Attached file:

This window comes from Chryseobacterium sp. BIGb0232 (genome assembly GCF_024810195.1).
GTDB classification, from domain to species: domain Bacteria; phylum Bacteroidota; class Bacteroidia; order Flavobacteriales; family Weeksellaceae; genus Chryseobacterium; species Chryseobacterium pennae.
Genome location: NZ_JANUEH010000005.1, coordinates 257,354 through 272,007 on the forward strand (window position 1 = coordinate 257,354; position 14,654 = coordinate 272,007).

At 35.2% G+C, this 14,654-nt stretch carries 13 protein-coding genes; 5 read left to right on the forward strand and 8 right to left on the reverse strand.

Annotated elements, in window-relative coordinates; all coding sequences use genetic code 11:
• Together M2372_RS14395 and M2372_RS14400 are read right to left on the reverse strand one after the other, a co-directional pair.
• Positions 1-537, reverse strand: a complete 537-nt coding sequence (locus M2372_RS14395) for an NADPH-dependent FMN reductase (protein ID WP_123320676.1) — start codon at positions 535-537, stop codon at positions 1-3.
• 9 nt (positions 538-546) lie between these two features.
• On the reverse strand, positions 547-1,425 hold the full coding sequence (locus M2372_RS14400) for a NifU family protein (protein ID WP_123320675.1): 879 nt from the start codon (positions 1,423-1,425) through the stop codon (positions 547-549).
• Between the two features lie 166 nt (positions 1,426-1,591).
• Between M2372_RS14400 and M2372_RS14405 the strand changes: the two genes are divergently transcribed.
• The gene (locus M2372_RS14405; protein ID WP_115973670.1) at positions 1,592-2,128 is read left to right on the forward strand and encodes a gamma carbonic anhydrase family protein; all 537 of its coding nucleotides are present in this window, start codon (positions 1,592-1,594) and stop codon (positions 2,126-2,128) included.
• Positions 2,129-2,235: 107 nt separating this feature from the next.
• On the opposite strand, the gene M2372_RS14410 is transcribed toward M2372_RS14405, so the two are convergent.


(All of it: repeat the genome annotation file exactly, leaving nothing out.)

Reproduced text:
This window comes from Chryseobacterium sp. BIGb0232 (genome assembly GCF_024810195.1).
GTDB classification, from domain to species: domain Bacteria; phylum Bacteroidota; class Bacteroidia; order Flavobacteriales; family Weeksellaceae; genus Chryseobacterium; species Chryseobacterium pennae.
Genome location: NZ_JANUEH010000005.1, coordinates 257,354 through 272,007 on the forward strand (window position 1 = coordinate 257,354; position 14,654 = coordinate 272,007).

At 35.2% G+C, this 14,654-nt stretch carries 13 protein-coding genes; 5 read left to right on the forward strand and 8 right to left on the reverse strand.

Annotated elements, in window-relative coordinates; all coding sequences use genetic code 11:
• Together M2372_RS14395 and M2372_RS14400 are read right to left on the reverse strand one after the other, a co-directional pair.
• Positions 1-537, reverse strand: a complete 537-nt coding sequence (locus M2372_RS14395) for an NADPH-dependent FMN reductase (protein ID WP_123320676.1) — start codon at positions 535-537, stop codon at positions 1-3.
• 9 nt (positions 538-546) lie between these two features.
• On the reverse strand, positions 547-1,425 hold the full coding sequence (locus M2372_RS14400) for a NifU family protein (protein ID WP_123320675.1): 879 nt from the start codon (positions 1,423-1,425) through the stop codon (positions 547-549).
• Between the two features lie 166 nt (positions 1,426-1,591).
• Between M2372_RS14400 and M2372_RS14405 the strand changes: the two genes are divergently transcribed.
• The gene (locus M2372_RS14405; protein ID WP_115973670.1) at positions 1,592-2,128 is read left to right on the forward strand and encodes a gamma carbonic anhydrase family protein; all 537 of its coding nucleotides are present in this window, start codon (positions 1,592-1,594) and stop codon (positions 2,126-2,128) included.
• Positions 2,129-2,235: 107 nt separating this feature from the next.
• On the opposite strand, the gene M2372_RS14410 is transcribed toward M2372_RS14405, so the two are convergent.